High-Priced Public Pensioners Surge in California


California is witnessing a significant increase in the number of high-priced public pensioners, with nearly 80,000 retirees now receiving annual pensions of $100,000 or more. This marks an 85 percent increase since 2013, highlighting the escalating costs associated with public pensions in the state​​.

The California Public Employees' Retirement System (CalPERS) and the California State Teachers' Retirement System (CalSTRS) are grappling with substantial unfunded liabilities.

CalPERS alone faces a funding gap exceeding $138.9 billion, while CalSTRS reports a shortfall of over $107.3 billion. These figures have grown significantly due to lowered assumptions for investment returns and demographic shifts, such as an increasing number of retirees and declining birth rates​​.

The employer contributions required to sustain these pension systems are projected to double by 2024. In 2018, state and local governments contributed $31 billion to these systems, a figure expected to rise to $59 billion by 2024. This surge in contributions is a response to the growing unfunded liabilities and the need to ensure the financial health of the pension funds​.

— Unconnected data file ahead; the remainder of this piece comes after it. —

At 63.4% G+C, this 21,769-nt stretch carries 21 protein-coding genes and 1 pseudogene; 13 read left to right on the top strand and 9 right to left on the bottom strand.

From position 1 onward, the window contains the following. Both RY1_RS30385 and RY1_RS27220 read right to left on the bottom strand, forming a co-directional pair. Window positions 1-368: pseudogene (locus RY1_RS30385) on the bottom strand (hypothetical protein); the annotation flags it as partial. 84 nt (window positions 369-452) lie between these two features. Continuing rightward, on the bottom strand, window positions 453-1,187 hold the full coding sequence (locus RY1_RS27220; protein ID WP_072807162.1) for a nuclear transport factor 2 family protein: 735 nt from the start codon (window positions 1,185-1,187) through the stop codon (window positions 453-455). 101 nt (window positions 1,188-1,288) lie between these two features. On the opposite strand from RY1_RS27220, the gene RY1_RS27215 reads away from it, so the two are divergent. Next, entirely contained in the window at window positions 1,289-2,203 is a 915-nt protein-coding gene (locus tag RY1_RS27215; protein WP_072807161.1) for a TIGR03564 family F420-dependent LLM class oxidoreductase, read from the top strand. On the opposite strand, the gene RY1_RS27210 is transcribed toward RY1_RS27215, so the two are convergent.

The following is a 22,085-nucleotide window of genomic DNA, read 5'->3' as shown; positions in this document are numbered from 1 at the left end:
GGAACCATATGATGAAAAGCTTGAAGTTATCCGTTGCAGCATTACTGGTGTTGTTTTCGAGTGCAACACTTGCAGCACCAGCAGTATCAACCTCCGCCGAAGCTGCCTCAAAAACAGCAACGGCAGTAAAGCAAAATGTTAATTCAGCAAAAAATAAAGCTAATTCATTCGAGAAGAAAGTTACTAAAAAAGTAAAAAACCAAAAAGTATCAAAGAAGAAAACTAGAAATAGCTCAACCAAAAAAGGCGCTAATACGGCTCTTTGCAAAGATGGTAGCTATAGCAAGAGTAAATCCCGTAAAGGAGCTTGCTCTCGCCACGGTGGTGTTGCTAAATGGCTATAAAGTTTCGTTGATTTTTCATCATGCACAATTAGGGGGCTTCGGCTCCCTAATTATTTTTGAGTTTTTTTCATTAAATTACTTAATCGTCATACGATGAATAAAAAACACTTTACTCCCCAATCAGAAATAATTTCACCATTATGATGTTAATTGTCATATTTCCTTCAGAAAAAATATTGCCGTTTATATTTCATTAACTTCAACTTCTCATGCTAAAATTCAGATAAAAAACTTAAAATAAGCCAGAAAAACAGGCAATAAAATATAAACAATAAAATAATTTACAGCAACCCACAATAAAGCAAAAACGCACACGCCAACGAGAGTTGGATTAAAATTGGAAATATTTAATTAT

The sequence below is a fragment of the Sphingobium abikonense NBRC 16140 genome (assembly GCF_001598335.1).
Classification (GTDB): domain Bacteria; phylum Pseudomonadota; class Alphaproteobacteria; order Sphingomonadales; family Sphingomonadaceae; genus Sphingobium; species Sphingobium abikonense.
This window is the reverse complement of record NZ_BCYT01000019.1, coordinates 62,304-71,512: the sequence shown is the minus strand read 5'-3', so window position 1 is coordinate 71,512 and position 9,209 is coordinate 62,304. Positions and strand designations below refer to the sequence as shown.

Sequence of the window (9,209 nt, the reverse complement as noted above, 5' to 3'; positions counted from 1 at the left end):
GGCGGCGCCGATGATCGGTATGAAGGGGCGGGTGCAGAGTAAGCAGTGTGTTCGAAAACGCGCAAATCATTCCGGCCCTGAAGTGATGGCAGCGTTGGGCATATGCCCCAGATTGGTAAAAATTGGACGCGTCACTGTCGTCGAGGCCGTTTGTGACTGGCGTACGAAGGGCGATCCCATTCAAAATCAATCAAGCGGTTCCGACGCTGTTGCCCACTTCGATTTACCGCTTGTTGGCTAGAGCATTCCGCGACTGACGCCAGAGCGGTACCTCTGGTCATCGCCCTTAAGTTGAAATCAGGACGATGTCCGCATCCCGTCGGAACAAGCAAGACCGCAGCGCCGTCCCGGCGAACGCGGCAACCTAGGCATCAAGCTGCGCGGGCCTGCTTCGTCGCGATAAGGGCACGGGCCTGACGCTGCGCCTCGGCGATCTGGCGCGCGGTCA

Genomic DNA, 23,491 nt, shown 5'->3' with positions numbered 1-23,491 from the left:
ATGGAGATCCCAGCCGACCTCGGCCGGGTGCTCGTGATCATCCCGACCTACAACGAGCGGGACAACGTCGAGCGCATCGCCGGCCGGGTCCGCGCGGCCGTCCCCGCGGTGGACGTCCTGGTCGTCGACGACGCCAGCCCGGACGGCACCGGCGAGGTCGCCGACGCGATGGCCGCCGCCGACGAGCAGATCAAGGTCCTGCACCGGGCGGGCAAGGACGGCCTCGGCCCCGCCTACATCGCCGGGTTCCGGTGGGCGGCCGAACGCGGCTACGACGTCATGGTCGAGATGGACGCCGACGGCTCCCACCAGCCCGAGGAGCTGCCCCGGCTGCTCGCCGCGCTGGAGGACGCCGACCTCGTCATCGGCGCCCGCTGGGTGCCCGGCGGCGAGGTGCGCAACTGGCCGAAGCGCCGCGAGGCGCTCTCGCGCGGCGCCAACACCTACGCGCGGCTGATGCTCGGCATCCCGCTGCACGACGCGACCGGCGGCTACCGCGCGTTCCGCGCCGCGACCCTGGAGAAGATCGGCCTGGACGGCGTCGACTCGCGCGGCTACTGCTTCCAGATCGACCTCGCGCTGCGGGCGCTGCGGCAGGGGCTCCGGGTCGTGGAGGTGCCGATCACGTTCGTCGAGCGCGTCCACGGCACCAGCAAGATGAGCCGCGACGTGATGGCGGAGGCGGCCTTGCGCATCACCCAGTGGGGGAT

California's pension system covers a broad spectrum of public employees, including state, school, and public agency members. Currently, nearly one in nine Californians is a member of a public pension program. The increasing number of retirees drawing high pensions is putting additional strain on the state's finances, prompting calls for reforms to address these escalating costs​.

The impact of these rising pension costs is felt acutely at the local government level. Many cities and counties are experiencing fiscal distress, with pension contributions consuming an ever-larger portion of their budgets. For example, pension contributions in Stockton rose from $6.8 million in 2002 to $41.5 million in 2017. This trend is expected to continue, with pension costs projected to consume up to 16 percent of general fund budgets by 2024-25​​.

Efforts to reform California's public pension system include the Public Employees' Pension Reform Act (PEPRA) of 2013, which aimed to reduce benefits, increase contributions, and delay retirement ages for new employees. Despite these measures, the financial challenges persist, exacerbated by the longer life expectancies of retirees and the declining ratio of active workers to retirees​​.

As the state grapples with these pension challenges, the financial burden on taxpayers continues to grow. The substantial payouts to retirees, particularly those in the $100,000-plus category, underscore the need for ongoing scrutiny and potential reforms to ensure the sustainability of California's public pension system​.


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